After it won and continued to make its declarations, its popularity went up to 75 to 80 percent! The people who moved over to Syriza after the vote were mainly followers of the center-right New Democratic Party. Thus, the broad masses, despite their identification with the big capitalist parties, came out in support of Syriza’s struggle against austerity once they saw it was not just a promise but concrete measures were being laid out.
Marxists should know that such a vast and sudden shift in the political orientation of the broad population indicated the Greek masses were reaching the point where they could not go on in the old way and were willing to shift their allegiance to a party they thought could relieve their suffering. The fact that the people were mistaken about Syriza should not cause other left forces to ignore this dramatic signal. On the contrary, they should take advantage of it.
Among the lessons of the struggle is that parliamentary victory alone cannot be sustained without the mass struggle on the ground, and that it will be necessary to escalate the class struggle to push back austerity.
The context for the political shift to Syriza is the fact that Greece is now living in the equivalent of the Great Depression. Production has plunged 25 percent in five years. Unemployment is officially 25 percent; youth unemployment is officially over 50 percent.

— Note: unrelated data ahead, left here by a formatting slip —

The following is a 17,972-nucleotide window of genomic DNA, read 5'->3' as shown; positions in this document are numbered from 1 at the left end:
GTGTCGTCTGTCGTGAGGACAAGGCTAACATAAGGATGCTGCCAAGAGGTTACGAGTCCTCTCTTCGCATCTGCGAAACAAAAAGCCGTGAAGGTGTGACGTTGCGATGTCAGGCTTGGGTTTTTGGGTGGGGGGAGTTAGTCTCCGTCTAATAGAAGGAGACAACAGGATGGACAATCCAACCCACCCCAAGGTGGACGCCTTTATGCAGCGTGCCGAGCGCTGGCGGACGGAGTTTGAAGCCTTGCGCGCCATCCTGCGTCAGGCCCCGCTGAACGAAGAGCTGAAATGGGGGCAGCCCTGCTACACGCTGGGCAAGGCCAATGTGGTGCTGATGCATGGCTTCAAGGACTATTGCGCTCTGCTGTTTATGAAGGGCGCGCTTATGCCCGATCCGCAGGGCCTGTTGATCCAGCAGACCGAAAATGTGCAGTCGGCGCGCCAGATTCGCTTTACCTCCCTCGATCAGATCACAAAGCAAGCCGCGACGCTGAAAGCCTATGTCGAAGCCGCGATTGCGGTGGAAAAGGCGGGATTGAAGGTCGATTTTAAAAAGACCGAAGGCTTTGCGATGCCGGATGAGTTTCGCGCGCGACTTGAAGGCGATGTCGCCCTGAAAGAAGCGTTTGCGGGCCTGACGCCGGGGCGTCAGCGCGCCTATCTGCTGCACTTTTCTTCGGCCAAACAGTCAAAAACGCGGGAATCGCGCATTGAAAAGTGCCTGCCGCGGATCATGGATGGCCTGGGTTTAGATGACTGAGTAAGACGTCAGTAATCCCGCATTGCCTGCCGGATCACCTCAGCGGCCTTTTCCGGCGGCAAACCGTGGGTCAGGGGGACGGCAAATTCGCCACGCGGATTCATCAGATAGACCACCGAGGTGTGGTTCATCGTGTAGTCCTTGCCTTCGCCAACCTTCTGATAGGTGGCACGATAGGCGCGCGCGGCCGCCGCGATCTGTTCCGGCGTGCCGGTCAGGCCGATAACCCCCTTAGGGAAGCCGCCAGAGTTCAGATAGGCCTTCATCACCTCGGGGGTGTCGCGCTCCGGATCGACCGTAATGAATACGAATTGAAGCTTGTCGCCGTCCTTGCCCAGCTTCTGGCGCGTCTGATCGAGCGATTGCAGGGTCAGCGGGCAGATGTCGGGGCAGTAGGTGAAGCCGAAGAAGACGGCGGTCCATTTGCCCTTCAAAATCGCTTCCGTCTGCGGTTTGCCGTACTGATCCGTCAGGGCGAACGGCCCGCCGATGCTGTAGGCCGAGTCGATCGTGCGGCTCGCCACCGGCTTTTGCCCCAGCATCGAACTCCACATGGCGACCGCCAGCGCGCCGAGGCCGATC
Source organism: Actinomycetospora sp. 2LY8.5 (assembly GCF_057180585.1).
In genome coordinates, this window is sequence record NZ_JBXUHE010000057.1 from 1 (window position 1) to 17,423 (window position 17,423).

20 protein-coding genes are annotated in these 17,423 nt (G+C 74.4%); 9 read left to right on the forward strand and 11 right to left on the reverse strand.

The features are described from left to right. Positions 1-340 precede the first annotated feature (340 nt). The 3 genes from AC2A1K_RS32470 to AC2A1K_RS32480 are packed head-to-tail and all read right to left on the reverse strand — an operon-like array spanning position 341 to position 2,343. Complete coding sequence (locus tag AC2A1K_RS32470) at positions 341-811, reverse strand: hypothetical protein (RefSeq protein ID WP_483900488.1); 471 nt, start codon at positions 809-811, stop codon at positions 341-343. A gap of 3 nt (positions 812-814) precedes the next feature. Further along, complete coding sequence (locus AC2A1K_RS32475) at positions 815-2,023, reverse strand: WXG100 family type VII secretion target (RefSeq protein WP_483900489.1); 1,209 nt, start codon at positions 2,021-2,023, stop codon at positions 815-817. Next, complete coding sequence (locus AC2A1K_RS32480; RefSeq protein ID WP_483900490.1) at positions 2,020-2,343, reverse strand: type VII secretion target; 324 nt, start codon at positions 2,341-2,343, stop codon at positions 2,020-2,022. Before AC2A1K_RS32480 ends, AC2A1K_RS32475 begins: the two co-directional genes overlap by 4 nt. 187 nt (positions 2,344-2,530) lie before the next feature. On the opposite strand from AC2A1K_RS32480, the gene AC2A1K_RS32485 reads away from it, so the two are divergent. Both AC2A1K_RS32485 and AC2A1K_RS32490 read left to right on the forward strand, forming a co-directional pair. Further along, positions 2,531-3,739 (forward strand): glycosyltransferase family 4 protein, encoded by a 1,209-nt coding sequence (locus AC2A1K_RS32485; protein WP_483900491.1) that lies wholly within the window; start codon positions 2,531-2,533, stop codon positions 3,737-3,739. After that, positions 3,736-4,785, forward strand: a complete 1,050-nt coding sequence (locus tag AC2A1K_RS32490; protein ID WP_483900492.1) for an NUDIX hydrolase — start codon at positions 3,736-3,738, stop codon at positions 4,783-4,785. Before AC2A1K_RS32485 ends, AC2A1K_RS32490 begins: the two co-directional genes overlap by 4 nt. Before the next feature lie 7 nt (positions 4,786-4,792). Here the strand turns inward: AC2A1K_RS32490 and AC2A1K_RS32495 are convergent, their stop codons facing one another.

Almost half the population is living at or under the poverty line. People have been foraging for food and firewood in the forests, going through garbage dumps and eating in bread lines. They are living without health care, social services, electricity, transportation and so on. Under these conditions, the Syriza campaign against austerity brought about a massive surge forward.
Use ‘breathing space’ to prepare for struggle
Right now there is a four-month “breathing space” before the next battle begins with the European bankers over austerity. That is when the present loan agreement runs out. That breathing space should be used to prepare for the next phase of the struggle — if the struggle doesn’t start before then.
The German and other European bankers have no intention of letting Syriza give the Greek people any fundamental relief in the overall austerity conditions. These bankers aim to squeeze every euro possible out of the hides of the Greek masses. The conditions of hardship will continue and the population’s discontent will deepen.